The Wattis Institute, San Francisco

Wattis Institute for Contemporary Arts / 360 Kansas Street
CA 94103-5130 San Francisco

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press release

September 25, 2023 – July 31, 2024

Anicka Yi is on our mind.

This year-long research season uses the work of the artist Anicka Yi as a lens to think about our contemporary moment. A series of open questions map out a broad thematic territory for a year-long schedule of public programs: reading groups, lectures, performances, screenings, and other events explore artists and ideas that emerge as related or as relevant in productive ways. We end the season with an issue of our annual reader.

Please join the collective conversation as it evolves over the course of the year: sign up for a reading group, attend an event, consult some of the online resources, and visit the Wattis bar for additional materials. Please sign up to our newsletter to receive notifications and updates.

The CCA faculty group who collaborated on this research includes Nilgun Bayraktar, Dave Elvfing, Susie Fu, Taro Hattori, Jackie Im, Brian Karl, Aspen Mays, and Kyungwon Song. With special thanks to Anicka Yi and Remina Greenfield.

Season 9: Anicka Yi is on our mind is curated by Jeanne Gerrity and Diego Villalobos, with assistance from Paulina Félix Cunillé.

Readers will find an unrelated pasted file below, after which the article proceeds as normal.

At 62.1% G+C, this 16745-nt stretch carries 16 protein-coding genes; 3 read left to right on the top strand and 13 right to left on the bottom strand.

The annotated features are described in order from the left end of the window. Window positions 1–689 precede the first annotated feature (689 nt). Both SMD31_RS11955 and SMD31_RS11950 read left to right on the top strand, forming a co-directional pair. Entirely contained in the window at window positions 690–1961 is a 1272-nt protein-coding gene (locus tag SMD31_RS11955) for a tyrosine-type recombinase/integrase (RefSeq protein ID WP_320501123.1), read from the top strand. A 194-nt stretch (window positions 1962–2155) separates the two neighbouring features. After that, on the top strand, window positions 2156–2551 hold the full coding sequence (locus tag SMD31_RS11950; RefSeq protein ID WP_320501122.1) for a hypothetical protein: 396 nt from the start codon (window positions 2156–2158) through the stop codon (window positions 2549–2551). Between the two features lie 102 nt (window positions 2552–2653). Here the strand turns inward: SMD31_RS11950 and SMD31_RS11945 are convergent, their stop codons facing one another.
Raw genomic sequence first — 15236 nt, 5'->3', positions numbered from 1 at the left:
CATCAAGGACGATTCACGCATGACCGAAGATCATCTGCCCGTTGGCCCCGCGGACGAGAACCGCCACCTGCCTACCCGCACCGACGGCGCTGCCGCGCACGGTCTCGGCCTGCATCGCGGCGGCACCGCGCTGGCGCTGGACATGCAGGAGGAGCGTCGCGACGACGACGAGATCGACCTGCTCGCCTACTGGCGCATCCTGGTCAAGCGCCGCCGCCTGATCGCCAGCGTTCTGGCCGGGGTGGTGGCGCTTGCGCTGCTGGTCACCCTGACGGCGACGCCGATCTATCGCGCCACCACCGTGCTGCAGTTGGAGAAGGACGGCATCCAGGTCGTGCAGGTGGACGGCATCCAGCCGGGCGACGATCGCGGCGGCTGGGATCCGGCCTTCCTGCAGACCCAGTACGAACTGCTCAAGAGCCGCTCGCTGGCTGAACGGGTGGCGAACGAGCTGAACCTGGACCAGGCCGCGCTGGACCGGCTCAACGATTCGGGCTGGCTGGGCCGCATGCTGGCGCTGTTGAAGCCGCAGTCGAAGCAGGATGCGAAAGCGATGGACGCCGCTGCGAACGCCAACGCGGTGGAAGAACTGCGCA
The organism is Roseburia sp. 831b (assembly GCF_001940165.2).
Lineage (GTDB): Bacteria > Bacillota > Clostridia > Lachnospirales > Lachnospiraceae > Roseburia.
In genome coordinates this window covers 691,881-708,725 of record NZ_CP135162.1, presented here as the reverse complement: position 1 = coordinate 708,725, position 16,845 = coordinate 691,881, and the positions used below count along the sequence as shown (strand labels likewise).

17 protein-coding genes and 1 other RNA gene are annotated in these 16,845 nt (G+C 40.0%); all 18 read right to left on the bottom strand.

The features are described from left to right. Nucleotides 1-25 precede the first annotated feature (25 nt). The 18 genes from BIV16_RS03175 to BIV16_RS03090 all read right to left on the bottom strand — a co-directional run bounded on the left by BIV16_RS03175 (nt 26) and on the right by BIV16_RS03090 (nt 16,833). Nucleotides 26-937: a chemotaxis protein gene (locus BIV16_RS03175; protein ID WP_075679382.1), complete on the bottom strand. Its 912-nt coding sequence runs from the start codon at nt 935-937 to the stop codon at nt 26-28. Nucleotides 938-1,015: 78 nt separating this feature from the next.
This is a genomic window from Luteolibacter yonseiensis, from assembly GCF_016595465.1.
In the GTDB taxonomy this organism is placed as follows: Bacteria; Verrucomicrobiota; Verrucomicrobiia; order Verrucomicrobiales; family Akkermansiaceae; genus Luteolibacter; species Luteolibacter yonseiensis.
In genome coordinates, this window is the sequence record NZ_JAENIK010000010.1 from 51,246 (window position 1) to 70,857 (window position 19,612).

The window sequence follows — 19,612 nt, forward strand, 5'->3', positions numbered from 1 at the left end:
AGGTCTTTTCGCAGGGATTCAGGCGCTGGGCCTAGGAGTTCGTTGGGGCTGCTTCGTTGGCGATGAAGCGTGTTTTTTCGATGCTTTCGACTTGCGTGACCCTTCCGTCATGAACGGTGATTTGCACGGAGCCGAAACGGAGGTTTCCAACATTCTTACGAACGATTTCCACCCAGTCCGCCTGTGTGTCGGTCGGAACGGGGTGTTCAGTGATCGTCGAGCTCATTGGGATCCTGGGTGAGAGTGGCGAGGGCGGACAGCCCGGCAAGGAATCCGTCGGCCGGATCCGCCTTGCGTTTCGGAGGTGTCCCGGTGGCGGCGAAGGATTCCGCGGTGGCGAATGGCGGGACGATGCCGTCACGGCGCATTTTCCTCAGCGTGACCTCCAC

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Introduction
by Jeanne Gerrity

In a 2021 interview with Gary Zhexi Zhang in Art Review, Anicka Yi said “I think that humans are extremely vulnerable on the planet – it’s almost like we’re not really supposed to be here.” Yi had just opened In Love with the World, her ambitious installation of “aerobes,” floating machines powered by artificial intelligence, in the Tate Modern’s Turbine Hall. The world was still grappling with the ramifications of a global pandemic and a pending climate emergency, and Yi’s unconventional installation seemed to offer a sanguine antidote to the doom-and-gloom cycle of the news, as well as asking us to look beyond the present at living forms that have thrived for eons.

Inspired by jellyfish and mushrooms, her AI creatures bobbed gently through the museum, attracted to the body heat of visitors, while scentscapes diffused into the air evoked the history of the site. The installation asks how machines and humans can coexist in a more compassionate way, and relinquishes the dominance of sight as integral to visual art. Yi’s work here, and elsewhere, grapples with the role of the artist in today’s society, which somehow seems so different than a mere decade earlier. Yi radically rethinks this universal question, approaching it with a refreshing and singular optimism.